It’s fun to be the bad guy on occasion, isn’t it? And I don’t mean the bad guy who sees the light and becomes repentant and turns out to actually be a good guy. We’ve got too many of those in this universe, showing a very unfair predisposition to pigeon holing villains as one good TED Talk away from being on the “right” side. To hell with that! Sometimes, people are bad guys, and they love being bad guys, and they don’t believe their side is the actual good side, they know it’s bad and they love it anyways. It takes a bit to find any sort of game that really indulges that perspective, so I appreciate Lifespark Entertainment for wanting to bring that perspective to us. Sometimes you’re the Silver Surfer, and you secretly want to do good and do right. But other times, you’re one of the other Heralds, and to hell with everyone else, you’re finding meals for Galactus and that’s damn good enough.
In Rack N Ruin, you play Rack, a delightful little demon hellbeast who loves nothing more than to spread chaos and destruction in the name of his master, the netherlord Ruin. However, Rack’s perchance to destroy everything sort of leaves Ruin in a lurch: he can’t really subjugate an entire planet if Rack blows the damn thing up. Therefore, Ruin leaves Rack with one last chance: go down to this planet, defeat the leader and leave the masses mostly alive to live in abject fear of their new God. It pretty much goes without saying that Rack will not follow these orders to a T, but let’s have a bit of disbelief and pretend things are going to go as planned.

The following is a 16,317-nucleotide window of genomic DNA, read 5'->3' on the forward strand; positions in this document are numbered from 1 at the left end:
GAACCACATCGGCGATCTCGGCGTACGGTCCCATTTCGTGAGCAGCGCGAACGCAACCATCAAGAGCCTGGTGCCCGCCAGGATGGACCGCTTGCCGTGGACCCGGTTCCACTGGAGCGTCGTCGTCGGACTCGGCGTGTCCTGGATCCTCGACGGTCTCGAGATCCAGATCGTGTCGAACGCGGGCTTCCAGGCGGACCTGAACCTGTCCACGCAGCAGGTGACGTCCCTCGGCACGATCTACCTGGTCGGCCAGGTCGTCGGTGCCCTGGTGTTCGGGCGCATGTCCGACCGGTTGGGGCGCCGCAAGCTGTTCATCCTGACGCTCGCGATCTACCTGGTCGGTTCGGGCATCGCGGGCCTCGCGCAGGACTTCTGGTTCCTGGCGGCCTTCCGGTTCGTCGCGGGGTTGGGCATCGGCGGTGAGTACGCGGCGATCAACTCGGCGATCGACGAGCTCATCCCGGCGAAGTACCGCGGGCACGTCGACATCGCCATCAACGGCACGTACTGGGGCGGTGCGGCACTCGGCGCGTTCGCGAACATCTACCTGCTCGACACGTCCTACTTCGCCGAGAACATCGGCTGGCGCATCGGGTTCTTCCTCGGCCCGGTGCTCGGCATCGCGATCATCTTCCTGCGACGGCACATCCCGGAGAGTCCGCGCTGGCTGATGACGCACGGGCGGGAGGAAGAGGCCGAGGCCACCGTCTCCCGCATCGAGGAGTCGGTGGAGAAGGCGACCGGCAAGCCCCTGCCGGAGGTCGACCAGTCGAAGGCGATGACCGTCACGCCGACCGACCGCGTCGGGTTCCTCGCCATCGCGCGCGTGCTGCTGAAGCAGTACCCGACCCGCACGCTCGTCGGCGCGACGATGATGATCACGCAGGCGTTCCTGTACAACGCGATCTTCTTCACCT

The developers describe Rack N Ruin as a top down shooter with adventure elements and a touch of bullet hell, but I think that’s not a particularly good description. It definitely gave me more 16-bit Zelda vibes, especially with the way the game unfolds. You have a general idea of what to do, but no real direction or way to figure out which path is best until you hit a dead end. You need to venture about, killing monsters and enemies while amassing a fortune to buy helpful new things and also finding some spells and items to deal with the mobs. There are doors and pathways that won’t open until you find certain attacks, and some doors that just straight up won’t open until they feel like it. As Rack ventures about, he can interact with some of the denizens of the planet (unsuspecting villagers who are about to be enslaved or annihilated), giving you a small amount of exposition and also humor in terms of the ridiculous exchanges (more on that in a moment). You definitely will benefit from having twinstick experience, but it’s not a necessary trait in order to dive into the game, especially once we break down the mechanics of the game, which might be my biggest rub.
So, for Rack N Ruin, you walk with one stick, aim with the other, and fire two different sorts of weapons, plus an additional telepathy skill that’s needed for some puzzle solving. The primary weapon is a versatile spell that changes with what you find and what you buy, shifting from long distance missile attacks to melee swipes and chained lightning, plus a couple other forms. The secondary weapon is a limited number pickup that can take on many forms, including not being a weapon at all. Summon an orbital attack tower, use a heal potion, drop a bomb, anything is possible, and the pickups are very, very plentiful. When you’re using the primary attack, you can opt to just fire with your own crosshairs or use the auto target lock, which is a weird mixture of finicky and too helpful. If you’ve just got the one big mob to deal with, you can easily dance around them while plinking them to death without a lot of worry. If the room is beset with many monsters, you can easily get frustrated trying to shift the auto lock to the next monster when another is beating down on you. Moral of the story is don’t rely on the auto target to be your best friend. Also, the hit boxes are all over the place for melee weapons, so don’t get too comfortable with the sword-spell you pick up early (and don’t be afraid to get close to enemies, because they’ll miss you more than you’d expect).